In spite of this, Cal State’s enrollment has grown 5 percent, and its six-year graduation rate has improved by seven percentage points since 2008, White said in an interview during his SFSU visit.
Of all bachelor’s degrees awarded to Hispanics statewide, about 57 percent come from Cal State. For Blacks, it’s 46 percent. For American Indians and Asian-Americans, it’s 41 and 35 percent, respectively. In 2012, about 49 percent of Cal State graduates were Pell Grant recipients.
Because California voters approved a ballot measure last November that requires high-income earners to pay more taxes to fund public schools and other programs, Cal State will hopefully avoid raising tuition this academic year, White said. Meanwhile, about $17 million in system funds has been earmarked for initiatives supporting student retention and degree completion, he said, adding, “As important as access and affordability are, we also need to work on [college] completion, and the state is finally in a position to re-invest in Cal State.”
Diplomas from Cal State closely dovetail with the high-demand industries of the West Coast. Of all bachelor’s degrees awarded statewide, Cal State produces 95 percent of the graduates in hospitality and tourism, 72 percent in agriculture and 70 percent in criminal justice.
The improved budgetary outlook for Cal State also calls for about $3.8 million for faculty and staff pay raises that are “long overdue” because of salary freezes in recent years, White said.
While speaking to news reporters about his goals and plans for Cal State, he also revisited his unlikely life path into U.S. higher education administration.
As a youngster, White’s family left their native Argentina during political unrest of the 1950s. They moved to Canada and eventually the United States. Because he lacked a college education, White’s father worked at factories and manufacturing plants; his mother was a candy vendor at a Montgomery Ward department store.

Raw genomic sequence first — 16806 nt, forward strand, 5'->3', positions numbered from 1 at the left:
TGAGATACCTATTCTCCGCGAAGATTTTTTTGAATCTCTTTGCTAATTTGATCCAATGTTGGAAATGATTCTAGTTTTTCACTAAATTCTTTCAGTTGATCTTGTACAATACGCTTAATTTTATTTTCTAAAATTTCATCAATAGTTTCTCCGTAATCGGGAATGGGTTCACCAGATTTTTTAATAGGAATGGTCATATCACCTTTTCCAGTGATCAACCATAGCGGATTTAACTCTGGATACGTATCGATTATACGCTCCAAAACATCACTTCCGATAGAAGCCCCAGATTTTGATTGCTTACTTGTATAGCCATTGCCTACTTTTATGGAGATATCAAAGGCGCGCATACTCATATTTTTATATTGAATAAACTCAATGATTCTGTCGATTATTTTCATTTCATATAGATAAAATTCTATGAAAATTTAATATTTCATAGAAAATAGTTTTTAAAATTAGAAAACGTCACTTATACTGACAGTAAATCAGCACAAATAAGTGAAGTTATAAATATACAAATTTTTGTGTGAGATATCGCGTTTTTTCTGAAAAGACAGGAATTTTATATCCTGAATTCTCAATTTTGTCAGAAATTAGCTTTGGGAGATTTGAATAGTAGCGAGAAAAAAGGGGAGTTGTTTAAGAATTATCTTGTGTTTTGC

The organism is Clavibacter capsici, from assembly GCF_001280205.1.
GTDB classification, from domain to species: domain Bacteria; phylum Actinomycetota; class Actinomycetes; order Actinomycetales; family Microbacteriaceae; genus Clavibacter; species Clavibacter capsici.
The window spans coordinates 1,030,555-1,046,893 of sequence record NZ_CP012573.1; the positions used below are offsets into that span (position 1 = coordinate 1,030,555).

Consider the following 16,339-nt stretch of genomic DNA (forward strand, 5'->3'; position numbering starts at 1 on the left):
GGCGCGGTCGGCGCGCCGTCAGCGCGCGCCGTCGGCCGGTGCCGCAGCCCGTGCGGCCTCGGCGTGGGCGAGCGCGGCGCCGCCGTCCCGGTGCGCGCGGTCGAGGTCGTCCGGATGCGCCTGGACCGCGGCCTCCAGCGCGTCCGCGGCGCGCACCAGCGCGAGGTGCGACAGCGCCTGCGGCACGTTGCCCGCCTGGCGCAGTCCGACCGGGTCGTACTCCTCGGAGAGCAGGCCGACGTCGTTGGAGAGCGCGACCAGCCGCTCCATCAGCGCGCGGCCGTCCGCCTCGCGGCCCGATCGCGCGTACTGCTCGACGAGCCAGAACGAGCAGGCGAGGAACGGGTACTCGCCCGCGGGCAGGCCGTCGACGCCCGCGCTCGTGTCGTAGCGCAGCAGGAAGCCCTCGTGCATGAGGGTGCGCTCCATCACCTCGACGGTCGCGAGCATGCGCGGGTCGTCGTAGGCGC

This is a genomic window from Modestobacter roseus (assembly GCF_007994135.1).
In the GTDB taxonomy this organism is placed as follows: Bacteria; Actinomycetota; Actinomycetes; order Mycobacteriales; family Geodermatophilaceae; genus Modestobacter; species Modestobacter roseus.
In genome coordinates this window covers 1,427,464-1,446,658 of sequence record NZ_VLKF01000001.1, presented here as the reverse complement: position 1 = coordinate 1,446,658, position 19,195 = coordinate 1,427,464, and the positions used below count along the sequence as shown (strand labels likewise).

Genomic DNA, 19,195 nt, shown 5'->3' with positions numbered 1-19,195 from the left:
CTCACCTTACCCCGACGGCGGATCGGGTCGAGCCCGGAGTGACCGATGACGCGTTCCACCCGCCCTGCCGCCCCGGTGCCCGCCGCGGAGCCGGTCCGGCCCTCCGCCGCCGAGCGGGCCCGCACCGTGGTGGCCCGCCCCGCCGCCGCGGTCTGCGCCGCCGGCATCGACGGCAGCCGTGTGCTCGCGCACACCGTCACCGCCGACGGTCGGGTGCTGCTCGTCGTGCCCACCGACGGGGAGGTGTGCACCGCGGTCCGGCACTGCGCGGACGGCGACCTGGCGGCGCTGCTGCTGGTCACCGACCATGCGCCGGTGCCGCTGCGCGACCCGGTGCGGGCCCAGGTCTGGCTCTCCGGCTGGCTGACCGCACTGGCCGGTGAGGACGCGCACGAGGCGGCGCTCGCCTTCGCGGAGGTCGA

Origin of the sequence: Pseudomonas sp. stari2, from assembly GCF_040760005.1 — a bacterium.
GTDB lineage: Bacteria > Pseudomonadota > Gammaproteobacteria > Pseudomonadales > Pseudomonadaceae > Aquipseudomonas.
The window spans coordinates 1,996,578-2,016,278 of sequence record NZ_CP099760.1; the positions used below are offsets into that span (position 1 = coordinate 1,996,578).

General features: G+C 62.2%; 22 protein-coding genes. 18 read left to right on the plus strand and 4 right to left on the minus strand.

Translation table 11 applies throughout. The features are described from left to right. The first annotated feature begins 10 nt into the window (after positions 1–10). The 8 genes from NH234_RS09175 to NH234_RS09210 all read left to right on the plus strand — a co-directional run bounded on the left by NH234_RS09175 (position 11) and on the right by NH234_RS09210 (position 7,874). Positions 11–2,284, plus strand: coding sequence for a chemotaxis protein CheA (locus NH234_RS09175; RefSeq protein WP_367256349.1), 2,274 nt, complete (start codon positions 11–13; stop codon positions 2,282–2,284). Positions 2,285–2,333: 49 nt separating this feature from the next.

White and his family settled in Pleasant Hill, Calif., about 30 miles east of San Francisco. He dove into swimming and water polo. By age 14, he bought a used car. As soon as he was old enough for a driver’s license, he became a beach regular, surfing and falling into the sort of teenage antics “that make me glad YouTube didn’t exist yet,” he recalled with a rueful smile. “I was literally and figuratively adrift.”
Upon enrolling in community college in the mid-1960s, White began his higher education journey, which led to his professional path. Although he was the first in his family to earn a bachelor’s degree, he wasn’t the last one to attend Diablo Valley College.
Shortly after turning 60 years old, White’s father was called into his boss’s office and was told he wasn’t needed anymore, especially with steady numbers of young college graduates joining the company. Bewildered, the elder White asked what type of worker his boss needed. The reply: an auditor.
Determined not to get shoved out of the company, the elder White enrolled in auditing courses at Diablo Valley College while still juggling his job, eventually shifting into a role more suited to the company’s needs at the time. There he remained until retirement.
And that is another reason why, as a university administrator, Timothy P. White pays such close attention to what students need. “College helped launch me as a kid, and it helped save my dad,” he says. “How can I not give back?”